Do you really believe Victor Davis Hanson, Charles Krauthammer, Dan Henninger, Rich Lowry, Mona Charan, etc., the writers and editors of The Wall St. Journal, National Review, The Weekly Standard, Townhall, etc., are paranoid, hateful and not decent people? Wow! Who knew?!

#32 Keith Brown
January/5/2015
@ 7:53 pm

@ Carl,
On a side note, is Charles Krauthammer made out of plastic?
I’m just saying….

#33 Carl Moore
January/5/2015
@ 8:10 pm

@Keith Brown

“On a side note, is Charles Krauthammer made out of plastic?
I?m just saying?.”

Keith, I assume you are unaware that Charles Krauthammer is paralyzed from the neck down. He dove in a pool when he was in college and broke his neck. He finished his studies, became a licensed doctor and psychiatrist, got tired of it and made a new career as a conservative pundit and columnist. He’s considered one of – if not the – best conservative thinkers out there. Not bad for a guy paralyzed from the neck down.

#34 Keith Brown
January/5/2015
@ 10:21 pm

@Carl,
No. I was not aware of that. Thanks for the clarification,

#35 Dave Stephens
January/6/2015
@ 12:43 am

Speaking of ‘clarification,’ I went to the Wiki page about Michael Brown and was astonished at how different the witnesses’ stories were from what was reported.

It is normal for a Policeman to grab a suspect’s head and pull him into a police cruiser? I would hope that would never happen, but hatred makes people do terrible things…

http://en.wikipedia.org/wiki/Shooting_of_Michael_Brown

#36 Mike Peterson
January/6/2015
@ 4:26 am

I think I’d rather face honest truncheons than endless sophistry.

#37 Terry LaBan
January/6/2015
@ 10:09 am

“Let?s see, I?m a defender of Clive Bundy, I believe all racial conflicts are due to race hustlers riling up otherwise untroubled minorities, and my head is being stuffed with fear and hatred by right-wing demagogues.”

Actually, Carl, I didn’t say you personally believed any of those things, except for the part about the minorities being unduly influenced by “race hustlers”, a point you’ve made here repeatedly. But if the shoe fits…

#38 Carl Moore
January/6/2015
@ 6:19 pm

@ Terry LaBan

Actually, Terry, your sentence in #30 reads, “… all racial conflicts in America are merely the result of ?race hustlers? riling up otherwise untroubled minorities could be just as easily said of the Right.” I’ve never said ALL racial conflicts in America are merely the result of ‘race hustlers’ riling up OTHERWISE UNTROUBLED MINORITIES… ” I have consistently said I was referring to these recent incidents and I’ve never said minorities are “otherwise untroubled.” If you’re going to respond, why not be accurate?

#39 Carl Moore
January/6/2015
@ 6:24 pm

@ Mike Peterson

“I think I?d rather face honest truncheons than endless sophistry.”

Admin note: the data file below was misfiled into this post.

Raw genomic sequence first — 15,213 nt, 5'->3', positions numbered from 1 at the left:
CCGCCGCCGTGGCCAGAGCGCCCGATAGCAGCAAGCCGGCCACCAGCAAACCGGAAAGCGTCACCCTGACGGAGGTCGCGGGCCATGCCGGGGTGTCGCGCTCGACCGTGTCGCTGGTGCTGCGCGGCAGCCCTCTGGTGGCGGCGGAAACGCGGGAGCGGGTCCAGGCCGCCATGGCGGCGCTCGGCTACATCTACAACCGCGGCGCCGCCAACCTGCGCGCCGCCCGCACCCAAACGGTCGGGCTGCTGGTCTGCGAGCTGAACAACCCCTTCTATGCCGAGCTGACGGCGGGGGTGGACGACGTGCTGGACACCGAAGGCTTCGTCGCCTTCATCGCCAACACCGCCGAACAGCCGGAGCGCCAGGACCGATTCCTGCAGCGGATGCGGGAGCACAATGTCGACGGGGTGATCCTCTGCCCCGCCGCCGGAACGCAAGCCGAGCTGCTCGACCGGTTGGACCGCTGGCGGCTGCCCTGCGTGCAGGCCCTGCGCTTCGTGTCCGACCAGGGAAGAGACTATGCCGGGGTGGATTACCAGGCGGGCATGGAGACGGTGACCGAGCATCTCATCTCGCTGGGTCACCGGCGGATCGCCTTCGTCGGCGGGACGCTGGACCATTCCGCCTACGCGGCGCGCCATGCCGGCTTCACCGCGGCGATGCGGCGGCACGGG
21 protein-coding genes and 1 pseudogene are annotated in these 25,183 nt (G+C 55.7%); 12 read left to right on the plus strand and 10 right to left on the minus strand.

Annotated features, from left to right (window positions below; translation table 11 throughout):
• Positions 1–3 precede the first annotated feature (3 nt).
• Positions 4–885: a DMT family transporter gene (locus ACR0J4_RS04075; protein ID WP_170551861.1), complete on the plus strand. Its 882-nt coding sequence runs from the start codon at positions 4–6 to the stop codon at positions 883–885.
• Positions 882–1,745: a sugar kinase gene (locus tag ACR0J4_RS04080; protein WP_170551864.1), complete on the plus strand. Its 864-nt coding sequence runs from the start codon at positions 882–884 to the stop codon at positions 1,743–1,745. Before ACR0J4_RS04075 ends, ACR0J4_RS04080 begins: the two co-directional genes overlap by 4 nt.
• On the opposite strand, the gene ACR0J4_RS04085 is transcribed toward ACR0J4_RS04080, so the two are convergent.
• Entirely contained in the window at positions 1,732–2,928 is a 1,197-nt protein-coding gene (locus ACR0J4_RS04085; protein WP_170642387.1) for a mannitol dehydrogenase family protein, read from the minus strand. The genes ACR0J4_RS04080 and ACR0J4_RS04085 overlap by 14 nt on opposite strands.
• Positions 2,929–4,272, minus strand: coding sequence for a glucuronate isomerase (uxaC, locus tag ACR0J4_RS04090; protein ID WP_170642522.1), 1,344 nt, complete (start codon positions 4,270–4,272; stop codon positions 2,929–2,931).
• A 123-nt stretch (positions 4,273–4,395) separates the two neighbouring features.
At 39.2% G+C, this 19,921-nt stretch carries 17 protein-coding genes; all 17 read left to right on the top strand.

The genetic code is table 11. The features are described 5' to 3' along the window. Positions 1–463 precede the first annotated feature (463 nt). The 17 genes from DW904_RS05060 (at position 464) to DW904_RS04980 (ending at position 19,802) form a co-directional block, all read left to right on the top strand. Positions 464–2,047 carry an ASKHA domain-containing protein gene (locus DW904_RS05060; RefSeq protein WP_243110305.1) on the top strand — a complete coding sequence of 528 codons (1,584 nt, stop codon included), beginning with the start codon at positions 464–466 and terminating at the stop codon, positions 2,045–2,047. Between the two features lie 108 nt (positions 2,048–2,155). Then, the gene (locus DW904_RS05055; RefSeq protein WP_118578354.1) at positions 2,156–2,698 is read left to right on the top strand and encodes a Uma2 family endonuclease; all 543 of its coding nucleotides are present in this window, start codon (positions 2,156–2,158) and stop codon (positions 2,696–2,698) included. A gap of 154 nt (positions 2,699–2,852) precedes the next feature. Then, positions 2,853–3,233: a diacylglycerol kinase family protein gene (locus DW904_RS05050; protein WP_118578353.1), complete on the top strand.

Sigh.

#40 JLG
January/7/2015
@ 12:28 am

@ Carl Moore:

“Do you really believe Victor Davis Hanson, Charles Krauthammer, Dan Henninger, Rich Lowry, Mona Charan, etc., the writers and editors of The Wall St. Journal, National Review, The Weekly Standard, Townhall, etc., are paranoid, hateful and not decent people? Wow! Who knew?!”

Actually…yes. To many of those.
Lowry is the embodiment of tone-deaf, clueless privilege. Krauthammer is the worst kind of armchair hawk. The National Review and The Weekly Standard consistently align themselves with those who have consistently, ceaselessly, unfailingly latched their political fortunes to the demonization and “otherizing” of just about every possible demographic in this country besides straight white males, and who have, in the spirit of pure undistilled ideology, chipped away at everything that protected working people from the ravages of unchecked avarice. As for Townhall, it’s a despicable group of paranoiacs who are only a couple of notches above World Net Daily.

Why do I say these things? It’s a simple litmus test. The test is whether your words and actions hurt people. And unfortunately, that’s what the words and actions of these people have done for many years.

#41 Terry LaBan
January/7/2015
@ 10:15 am

“I?ve never said ALL racial conflicts in America are merely the result of ?race hustlers? riling up OTHERWISE UNTROUBLED MINORITIES? ? I have consistently said I was referring to these recent incidents…”

So, race hustlers don’t manufacture ALL American racial conflict, just the latest. Oh, well–that certainly makes your argument a lot more convincing. Thanks for clearing that up, Carl.

Actually, the person who’s probably inspired the most people to protest isn’t Jesse Jackson, Al Sharpton, or anyone else who could be plausibly identified as a professional “race hustler”. It’s Michael Brown’s mom.

Sorry, the comment form is closed at this time.